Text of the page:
November 27, 2016 12:01 pm
Updated: November 27, 2016 12:13 pm

Maryam Monsef won’t guarantee a new electoral system by 2019

Maryam Monsef tells Tom Clark the progression of electoral reform is in the hands of the parliamentary committee studying the issue.

A A

Canada may not have a new system for electing governments by 2019, despite Prime Minister Justin Trudeau’s promise voters would never again use the current system.

Democratic Reform Minister Maryam Monsef on Sunday refused to guarantee her work so far on the file is leading to reform that will be in place by the next general election.

Story continues below

That work has included striking a committee to study potential alternatives to the current first-past-the-post system that the Liberals promised to replace before the next election. The committee’s report is due this week.

READ MORE: Ranked ballots in Canada? Liberals not necessarily advantaged by switch to voting system

“How do we gauge whether or not this reform has the broad support?” she asked in an interview on The West Block with Tom Clark.

“We’re counting on that committee to come back to us and, if all goes well, we get to introduce legislation to that effect in the House of Commons in the spring,” Monsef said.

Late last week, the Liberals tabled a bill to undo some of the controversial reforms the previous Conservative government made to the country’s voting system, moving to loosen up restrictions.

READ MORE: Trudeau clarifies stance on electoral reform after taking heat from critics

Monsef’s bill, if passed, would make it easier for voters to cast a ballot. The legislation would restore using a voter ID card to be considered eligible, and also allow other voters to vouch for a person’s identity.

Elections Canada will also be able to educate voters on the electoral system and encourage people to vote.

Monsef moved beyond simply reversing the Conservative measures, however, including provisions allowing Canadians living abroad far more leeway to be able to vote.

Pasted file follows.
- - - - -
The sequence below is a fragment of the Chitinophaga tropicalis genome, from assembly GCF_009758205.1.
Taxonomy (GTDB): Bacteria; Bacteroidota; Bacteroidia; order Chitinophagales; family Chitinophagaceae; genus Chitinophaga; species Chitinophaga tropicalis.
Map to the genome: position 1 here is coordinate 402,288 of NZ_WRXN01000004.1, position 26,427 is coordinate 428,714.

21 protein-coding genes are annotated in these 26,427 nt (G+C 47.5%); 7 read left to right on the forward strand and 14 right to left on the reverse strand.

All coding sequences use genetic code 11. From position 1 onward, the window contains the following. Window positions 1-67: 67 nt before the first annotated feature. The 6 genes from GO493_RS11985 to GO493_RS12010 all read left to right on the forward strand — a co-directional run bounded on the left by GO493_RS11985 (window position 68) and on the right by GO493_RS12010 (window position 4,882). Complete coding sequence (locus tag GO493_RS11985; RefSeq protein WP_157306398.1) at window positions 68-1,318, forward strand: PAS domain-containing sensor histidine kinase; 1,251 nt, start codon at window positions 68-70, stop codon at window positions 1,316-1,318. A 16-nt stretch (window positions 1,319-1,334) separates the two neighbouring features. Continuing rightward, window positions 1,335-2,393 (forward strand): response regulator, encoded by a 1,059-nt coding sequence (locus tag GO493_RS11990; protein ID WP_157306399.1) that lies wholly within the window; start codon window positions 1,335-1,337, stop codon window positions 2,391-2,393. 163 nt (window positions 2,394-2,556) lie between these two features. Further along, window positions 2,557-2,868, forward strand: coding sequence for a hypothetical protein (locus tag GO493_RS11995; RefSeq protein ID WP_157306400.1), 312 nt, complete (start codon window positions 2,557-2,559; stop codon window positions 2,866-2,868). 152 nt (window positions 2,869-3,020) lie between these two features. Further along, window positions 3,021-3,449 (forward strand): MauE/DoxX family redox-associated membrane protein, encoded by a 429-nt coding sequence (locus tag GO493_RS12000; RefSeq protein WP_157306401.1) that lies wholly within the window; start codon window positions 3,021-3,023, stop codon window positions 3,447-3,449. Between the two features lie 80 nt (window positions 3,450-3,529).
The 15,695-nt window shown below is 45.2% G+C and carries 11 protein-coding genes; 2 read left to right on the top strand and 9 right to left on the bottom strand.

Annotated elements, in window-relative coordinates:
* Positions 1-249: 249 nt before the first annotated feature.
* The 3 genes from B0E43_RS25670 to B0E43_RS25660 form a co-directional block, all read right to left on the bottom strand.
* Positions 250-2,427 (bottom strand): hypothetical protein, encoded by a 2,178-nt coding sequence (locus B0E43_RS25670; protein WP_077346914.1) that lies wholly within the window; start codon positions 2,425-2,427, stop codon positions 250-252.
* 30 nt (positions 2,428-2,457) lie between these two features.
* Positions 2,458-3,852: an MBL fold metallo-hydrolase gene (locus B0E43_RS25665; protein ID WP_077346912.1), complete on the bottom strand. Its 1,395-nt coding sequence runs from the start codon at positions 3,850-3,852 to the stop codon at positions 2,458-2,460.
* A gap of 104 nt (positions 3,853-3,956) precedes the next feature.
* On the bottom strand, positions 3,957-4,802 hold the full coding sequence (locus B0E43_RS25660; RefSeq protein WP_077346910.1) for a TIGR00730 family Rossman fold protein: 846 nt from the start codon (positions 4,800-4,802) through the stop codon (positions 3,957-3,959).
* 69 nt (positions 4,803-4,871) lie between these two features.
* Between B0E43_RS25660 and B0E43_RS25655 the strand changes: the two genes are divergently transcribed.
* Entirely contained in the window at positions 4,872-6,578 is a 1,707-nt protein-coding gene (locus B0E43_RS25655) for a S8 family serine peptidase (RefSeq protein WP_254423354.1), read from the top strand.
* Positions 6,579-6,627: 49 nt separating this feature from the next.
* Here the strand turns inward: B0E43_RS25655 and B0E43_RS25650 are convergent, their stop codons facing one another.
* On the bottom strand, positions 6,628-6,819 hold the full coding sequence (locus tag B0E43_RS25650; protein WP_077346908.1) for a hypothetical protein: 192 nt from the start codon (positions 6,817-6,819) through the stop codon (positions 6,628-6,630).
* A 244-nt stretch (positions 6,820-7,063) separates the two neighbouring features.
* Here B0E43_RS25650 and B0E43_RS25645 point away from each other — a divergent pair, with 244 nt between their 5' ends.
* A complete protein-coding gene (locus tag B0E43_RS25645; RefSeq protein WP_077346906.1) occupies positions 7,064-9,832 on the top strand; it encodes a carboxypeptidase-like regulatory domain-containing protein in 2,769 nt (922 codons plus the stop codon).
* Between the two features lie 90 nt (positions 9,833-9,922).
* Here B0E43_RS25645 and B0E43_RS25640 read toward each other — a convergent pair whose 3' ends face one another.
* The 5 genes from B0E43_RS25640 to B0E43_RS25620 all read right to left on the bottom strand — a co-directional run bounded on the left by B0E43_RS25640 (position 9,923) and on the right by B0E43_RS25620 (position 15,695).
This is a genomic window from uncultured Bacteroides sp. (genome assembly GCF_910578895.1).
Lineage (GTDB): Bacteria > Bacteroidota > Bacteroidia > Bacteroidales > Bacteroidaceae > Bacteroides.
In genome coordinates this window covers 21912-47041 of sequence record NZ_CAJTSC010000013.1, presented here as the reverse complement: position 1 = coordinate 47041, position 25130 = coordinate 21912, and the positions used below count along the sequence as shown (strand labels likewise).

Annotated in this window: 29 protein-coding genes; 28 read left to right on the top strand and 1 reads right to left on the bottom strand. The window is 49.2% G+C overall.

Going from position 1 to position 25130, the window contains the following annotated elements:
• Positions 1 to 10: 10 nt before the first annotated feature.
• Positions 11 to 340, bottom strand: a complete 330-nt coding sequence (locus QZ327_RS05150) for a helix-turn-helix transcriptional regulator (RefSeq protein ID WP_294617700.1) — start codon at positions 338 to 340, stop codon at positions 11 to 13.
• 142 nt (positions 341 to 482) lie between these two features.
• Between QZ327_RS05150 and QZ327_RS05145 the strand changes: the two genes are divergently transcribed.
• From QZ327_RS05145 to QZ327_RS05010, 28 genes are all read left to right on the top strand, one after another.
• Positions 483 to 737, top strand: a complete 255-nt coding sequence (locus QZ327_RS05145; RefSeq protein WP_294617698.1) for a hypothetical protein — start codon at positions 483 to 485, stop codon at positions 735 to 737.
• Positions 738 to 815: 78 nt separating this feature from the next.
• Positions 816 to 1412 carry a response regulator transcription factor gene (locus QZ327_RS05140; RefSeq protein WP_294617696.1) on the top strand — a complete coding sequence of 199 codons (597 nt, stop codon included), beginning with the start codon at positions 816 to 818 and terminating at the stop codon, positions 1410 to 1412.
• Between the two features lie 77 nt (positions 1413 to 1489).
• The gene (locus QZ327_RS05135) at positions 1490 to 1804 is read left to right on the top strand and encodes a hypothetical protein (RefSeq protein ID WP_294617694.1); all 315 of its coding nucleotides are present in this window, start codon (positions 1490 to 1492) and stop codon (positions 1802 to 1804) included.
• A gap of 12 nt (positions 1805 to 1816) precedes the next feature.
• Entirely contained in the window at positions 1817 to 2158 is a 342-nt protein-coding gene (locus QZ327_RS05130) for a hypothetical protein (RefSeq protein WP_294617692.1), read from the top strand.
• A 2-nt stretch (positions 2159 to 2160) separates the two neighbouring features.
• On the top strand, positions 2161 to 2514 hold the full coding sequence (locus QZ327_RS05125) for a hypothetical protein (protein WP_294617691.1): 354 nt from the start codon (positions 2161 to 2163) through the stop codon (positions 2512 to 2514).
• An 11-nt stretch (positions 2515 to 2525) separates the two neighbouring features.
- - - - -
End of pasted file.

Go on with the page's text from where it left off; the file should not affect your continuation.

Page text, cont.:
The minister skirted the question when asked why Canadians living abroad, who don’t pay taxes in the country, should have a say in how the country is run.

READ MORE: Changing Canada’s electoral system: What are the options?

“Canadians who are sharing Canadian values abroad, who are there because they want to see the world … who are sharing their talent with the rest of the world, they don’t know when they’re going to come back, but they have a close connection to home,” Monsef said. “You can’t tell me that your being Canadian, one day you wake up and it’s done … they want to be part of this process. We’re extending that right.”

The minister’s package of election reforms reflects promises made during the last election campaign, but does not fulfill all of the Liberals’ commitments on the mechanics of elections. They have said they would limit how much parties spend between elections, review spending limits for the campaigns themselves and figure out a better way to organize leaders’ debates.

And, of course, any full-fledged replacement of the first-past-the-post electoral system is in the air.

© 2016 Global News and the Canadian Press

Report an error

Comments

Want to discuss? Please read our Commenting Policy first.

Global News